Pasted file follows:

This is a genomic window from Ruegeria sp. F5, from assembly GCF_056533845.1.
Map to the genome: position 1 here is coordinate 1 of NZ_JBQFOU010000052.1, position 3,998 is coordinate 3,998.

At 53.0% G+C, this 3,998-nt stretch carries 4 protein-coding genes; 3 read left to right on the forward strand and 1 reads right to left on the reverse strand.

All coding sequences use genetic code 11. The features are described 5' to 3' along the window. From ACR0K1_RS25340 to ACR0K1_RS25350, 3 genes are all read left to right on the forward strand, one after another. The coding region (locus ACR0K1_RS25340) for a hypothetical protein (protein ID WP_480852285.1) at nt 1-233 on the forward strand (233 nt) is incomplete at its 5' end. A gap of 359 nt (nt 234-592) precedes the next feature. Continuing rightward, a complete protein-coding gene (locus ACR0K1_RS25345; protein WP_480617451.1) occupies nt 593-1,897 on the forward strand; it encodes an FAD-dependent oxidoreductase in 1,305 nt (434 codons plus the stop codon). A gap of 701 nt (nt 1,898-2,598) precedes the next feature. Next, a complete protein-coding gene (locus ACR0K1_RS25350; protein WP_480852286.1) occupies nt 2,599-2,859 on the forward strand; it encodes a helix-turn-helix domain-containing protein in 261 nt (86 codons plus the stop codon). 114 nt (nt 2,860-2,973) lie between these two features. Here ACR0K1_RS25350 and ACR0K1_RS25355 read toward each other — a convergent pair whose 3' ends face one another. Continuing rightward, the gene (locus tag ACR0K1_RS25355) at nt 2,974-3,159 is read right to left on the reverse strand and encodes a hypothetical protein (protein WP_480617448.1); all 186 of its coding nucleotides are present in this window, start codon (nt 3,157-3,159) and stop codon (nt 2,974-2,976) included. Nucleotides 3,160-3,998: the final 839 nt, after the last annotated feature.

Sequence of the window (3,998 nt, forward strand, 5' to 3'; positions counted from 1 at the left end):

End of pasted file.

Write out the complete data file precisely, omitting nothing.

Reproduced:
This is a genomic window from Ruegeria sp. F5, from assembly GCF_056533845.1.
Map to the genome: position 1 here is coordinate 1 of NZ_JBQFOU010000052.1, position 3,998 is coordinate 3,998.

At 53.0% G+C, this 3,998-nt stretch carries 4 protein-coding genes; 3 read left to right on the forward strand and 1 reads right to left on the reverse strand.

All coding sequences use genetic code 11. The features are described 5' to 3' along the window. From ACR0K1_RS25340 to ACR0K1_RS25350, 3 genes are all read left to right on the forward strand, one after another. The coding region (locus ACR0K1_RS25340) for a hypothetical protein (protein ID WP_480852285.1) at nt 1-233 on the forward strand (233 nt) is incomplete at its 5' end. A gap of 359 nt (nt 234-592) precedes the next feature. Continuing rightward, a complete protein-coding gene (locus ACR0K1_RS25345; protein WP_480617451.1) occupies nt 593-1,897 on the forward strand; it encodes an FAD-dependent oxidoreductase in 1,305 nt (434 codons plus the stop codon). A gap of 701 nt (nt 1,898-2,598) precedes the next feature. Next, a complete protein-coding gene (locus ACR0K1_RS25350; protein WP_480852286.1) occupies nt 2,599-2,859 on the forward strand; it encodes a helix-turn-helix domain-containing protein in 261 nt (86 codons plus the stop codon). 114 nt (nt 2,860-2,973) lie between these two features. Here ACR0K1_RS25350 and ACR0K1_RS25355 read toward each other — a convergent pair whose 3' ends face one another. Continuing rightward, the gene (locus tag ACR0K1_RS25355) at nt 2,974-3,159 is read right to left on the reverse strand and encodes a hypothetical protein (protein WP_480617448.1); all 186 of its coding nucleotides are present in this window, start codon (nt 3,157-3,159) and stop codon (nt 2,974-2,976) included. Nucleotides 3,160-3,998: the final 839 nt, after the last annotated feature.

Sequence of the window (3,998 nt, forward strand, 5' to 3'; positions counted from 1 at the left end):